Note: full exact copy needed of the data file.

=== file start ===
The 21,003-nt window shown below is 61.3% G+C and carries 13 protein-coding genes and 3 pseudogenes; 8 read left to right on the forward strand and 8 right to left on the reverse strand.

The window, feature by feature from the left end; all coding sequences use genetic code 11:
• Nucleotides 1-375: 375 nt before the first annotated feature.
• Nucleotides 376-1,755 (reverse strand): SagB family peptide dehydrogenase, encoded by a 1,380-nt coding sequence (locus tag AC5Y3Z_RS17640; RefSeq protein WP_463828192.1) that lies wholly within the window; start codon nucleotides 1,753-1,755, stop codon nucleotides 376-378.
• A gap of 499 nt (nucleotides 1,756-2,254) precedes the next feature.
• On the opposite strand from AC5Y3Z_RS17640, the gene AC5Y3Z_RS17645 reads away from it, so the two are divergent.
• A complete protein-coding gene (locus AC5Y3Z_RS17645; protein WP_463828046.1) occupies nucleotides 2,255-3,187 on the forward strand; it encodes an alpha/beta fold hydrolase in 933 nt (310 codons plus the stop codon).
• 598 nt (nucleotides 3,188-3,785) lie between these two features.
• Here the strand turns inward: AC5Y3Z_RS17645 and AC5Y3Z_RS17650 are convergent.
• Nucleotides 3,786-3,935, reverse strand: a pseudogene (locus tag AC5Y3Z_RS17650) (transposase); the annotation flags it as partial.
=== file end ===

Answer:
The 21,003-nt window shown below is 61.3% G+C and carries 13 protein-coding genes and 3 pseudogenes; 8 read left to right on the forward strand and 8 right to left on the reverse strand.

The window, feature by feature from the left end; all coding sequences use genetic code 11:
• Nucleotides 1-375: 375 nt before the first annotated feature.
• Nucleotides 376-1,755 (reverse strand): SagB family peptide dehydrogenase, encoded by a 1,380-nt coding sequence (locus tag AC5Y3Z_RS17640; RefSeq protein WP_463828192.1) that lies wholly within the window; start codon nucleotides 1,753-1,755, stop codon nucleotides 376-378.
• A gap of 499 nt (nucleotides 1,756-2,254) precedes the next feature.
• On the opposite strand from AC5Y3Z_RS17640, the gene AC5Y3Z_RS17645 reads away from it, so the two are divergent.
• A complete protein-coding gene (locus AC5Y3Z_RS17645; protein WP_463828046.1) occupies nucleotides 2,255-3,187 on the forward strand; it encodes an alpha/beta fold hydrolase in 933 nt (310 codons plus the stop codon).
• 598 nt (nucleotides 3,188-3,785) lie between these two features.
• Here the strand turns inward: AC5Y3Z_RS17645 and AC5Y3Z_RS17650 are convergent.
• Nucleotides 3,786-3,935, reverse strand: a pseudogene (locus tag AC5Y3Z_RS17650) (transposase); the annotation flags it as partial.